Pediatric Small Bowel Obstruction Medication

Updated: Oct 27, 2020
  • Author: Pranit Chotai, MD; Chief Editor: Carmen Cuffari, MD  more...
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Medication

Medication Summary

Immediately administer empiric broad-spectrum antibiotics when managing a pediatric small bowel obstruction in which compromised bowel with necrosis or perforation is suspected. Infants with necrotizing enterocolitis are treated with antibiotics regardless of whether or not their disease progresses to requiring surgery. In addition, perioperative prophylactic antibiotics should be given whenever there is reasonable expectation of intraoperative entry into the gastrointestinal tract (making the wound classification at minimum "clean contaminated"). The exact antibiotics utilized vary between institutions based upon local antibiograms and provider preferences.

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Antibiotics

Class Summary

Antibiotic therapy must cover all likely pathogens in the clinical setting.

Clindamycin (Cleocin)

Clindamycin is a lincosamide that is useful in treating serious skin and soft tissue infections caused by most staphylococcal strains. It is also effective against aerobic and anaerobic streptococci, except enterococci.

Clindamycin inhibits bacterial protein synthesis by inhibiting peptide chain initiation at the bacterial ribosome, where it preferentially binds to the 50S ribosomal subunit, inhibiting bacterial growth.

Metronidazole (Flagyl)

Metronidazole is an imidazole, ring-based antibiotic that is active against various anaerobic bacteria and protozoa. It is used in combination with other antimicrobial agents (although it is used alone in Clostridium difficile enterocolitis).

Aztreonam (Azactam)

Aztreonam is a monobactam that inhibits cell wall synthesis during bacterial growth. It is active against gram-negative bacilli. Aztreonam is effective against aerobic gram-negative organisms.

Cefoxitin (Mefoxin)

Cefoxitin is a second-generation cephalosporin that is used to treat infections caused by susceptible gram-positive cocci and gram-negative rods. It is effective against aerobic and anaerobic gram-negative organisms.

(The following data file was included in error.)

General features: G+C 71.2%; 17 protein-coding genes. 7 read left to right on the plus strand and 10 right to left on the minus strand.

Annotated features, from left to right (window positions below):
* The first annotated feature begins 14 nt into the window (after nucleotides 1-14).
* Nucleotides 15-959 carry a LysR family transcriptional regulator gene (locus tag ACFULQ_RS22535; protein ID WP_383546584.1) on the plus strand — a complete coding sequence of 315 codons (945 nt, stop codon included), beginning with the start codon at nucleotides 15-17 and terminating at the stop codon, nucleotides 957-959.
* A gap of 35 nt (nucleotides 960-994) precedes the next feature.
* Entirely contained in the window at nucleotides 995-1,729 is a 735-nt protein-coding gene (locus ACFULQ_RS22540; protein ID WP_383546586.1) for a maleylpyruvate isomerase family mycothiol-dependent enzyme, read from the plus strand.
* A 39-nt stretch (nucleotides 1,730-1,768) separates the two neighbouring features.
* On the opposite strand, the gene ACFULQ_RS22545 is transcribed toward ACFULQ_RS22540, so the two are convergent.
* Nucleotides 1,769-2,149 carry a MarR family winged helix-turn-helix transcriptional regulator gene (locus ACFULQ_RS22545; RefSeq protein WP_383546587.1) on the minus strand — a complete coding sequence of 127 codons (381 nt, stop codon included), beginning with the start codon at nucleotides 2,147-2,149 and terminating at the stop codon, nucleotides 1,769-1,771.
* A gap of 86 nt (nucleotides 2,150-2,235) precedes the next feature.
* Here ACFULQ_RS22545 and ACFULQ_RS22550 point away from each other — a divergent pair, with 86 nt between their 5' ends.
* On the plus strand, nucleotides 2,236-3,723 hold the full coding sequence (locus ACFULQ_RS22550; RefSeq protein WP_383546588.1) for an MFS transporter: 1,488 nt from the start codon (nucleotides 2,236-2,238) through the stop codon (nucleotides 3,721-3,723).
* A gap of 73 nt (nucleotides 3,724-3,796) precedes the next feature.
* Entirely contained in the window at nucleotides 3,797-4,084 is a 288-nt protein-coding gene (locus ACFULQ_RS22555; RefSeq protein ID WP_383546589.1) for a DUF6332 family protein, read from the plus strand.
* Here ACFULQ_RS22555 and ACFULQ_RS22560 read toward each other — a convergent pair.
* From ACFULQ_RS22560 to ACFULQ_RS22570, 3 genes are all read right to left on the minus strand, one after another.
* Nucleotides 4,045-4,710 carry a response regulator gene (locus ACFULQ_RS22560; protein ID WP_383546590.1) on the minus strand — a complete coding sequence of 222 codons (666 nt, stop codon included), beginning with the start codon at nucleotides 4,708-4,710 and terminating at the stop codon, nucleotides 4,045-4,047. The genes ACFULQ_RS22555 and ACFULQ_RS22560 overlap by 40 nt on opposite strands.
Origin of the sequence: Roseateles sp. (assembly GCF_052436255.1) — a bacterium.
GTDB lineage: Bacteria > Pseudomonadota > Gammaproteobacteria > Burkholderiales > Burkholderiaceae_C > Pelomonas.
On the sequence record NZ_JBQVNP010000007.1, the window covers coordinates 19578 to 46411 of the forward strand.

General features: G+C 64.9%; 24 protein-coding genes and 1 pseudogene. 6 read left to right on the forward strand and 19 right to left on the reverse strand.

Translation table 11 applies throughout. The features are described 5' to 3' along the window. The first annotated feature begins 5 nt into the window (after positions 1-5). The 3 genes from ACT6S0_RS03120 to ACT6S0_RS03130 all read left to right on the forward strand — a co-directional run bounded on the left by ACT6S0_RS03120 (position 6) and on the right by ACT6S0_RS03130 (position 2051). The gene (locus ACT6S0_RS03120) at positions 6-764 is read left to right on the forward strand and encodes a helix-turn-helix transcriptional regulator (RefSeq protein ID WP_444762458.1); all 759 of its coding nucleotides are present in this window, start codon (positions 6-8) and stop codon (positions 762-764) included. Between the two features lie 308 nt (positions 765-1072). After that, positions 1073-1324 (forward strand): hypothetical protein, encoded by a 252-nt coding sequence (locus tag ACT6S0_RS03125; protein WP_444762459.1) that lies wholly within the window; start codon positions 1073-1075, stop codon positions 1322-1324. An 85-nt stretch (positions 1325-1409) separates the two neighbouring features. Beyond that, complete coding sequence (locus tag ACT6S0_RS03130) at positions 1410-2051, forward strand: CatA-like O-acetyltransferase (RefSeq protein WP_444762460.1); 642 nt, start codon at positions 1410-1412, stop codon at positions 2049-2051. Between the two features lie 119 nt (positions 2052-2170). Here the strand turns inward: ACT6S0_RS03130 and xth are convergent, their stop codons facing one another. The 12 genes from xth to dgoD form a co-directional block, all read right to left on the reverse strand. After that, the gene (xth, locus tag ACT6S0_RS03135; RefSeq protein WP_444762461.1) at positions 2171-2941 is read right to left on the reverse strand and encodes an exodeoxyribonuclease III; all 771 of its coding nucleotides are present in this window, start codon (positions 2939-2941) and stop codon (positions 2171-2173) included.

Cefotetan

Cefotetan is a second-generation cephalosporin that is used to treat infections caused by susceptible gram-positive cocci and gram-negative rods. It is not approved by the US Food and Drug Administration (FDA) for use in children.

Imipenem and cilastatin (Primaxin)

This agent is effective against aerobic and anaerobic gram-negative organisms.

Ampicillin (Ampi, Omnipen, Penglobe)

Ampicillin is a broad-spectrum penicillin. It interferes with bacterial cell wall synthesis during active replication, causing bactericidal activity against susceptible organisms. Ampicillin is an alternative to amoxicillin when patients are unable to take medication orally.

Ticarcillin and clavulanate potassium (Timentin)

This agent inhibits the biosynthesis of cell wall mucopeptide and is effective during the active growth stage. It is an antipseudomonal penicillin plus a beta-lactamase inhibitor, that provides coverage against most gram-positive, gram-negative, and anaerobic organisms.

Piperacillin/tazobactam (Zosyn)

The combination of piperacillin/tazobactam comprises an antipseudomonal penicillin plus a beta-lactamase inhibitor. This agent inhibits biosynthesis of cell wall mucopeptide synthesis by binding to one or more of the penicillin-binding proteins and is effective during active-multiplication stage. 

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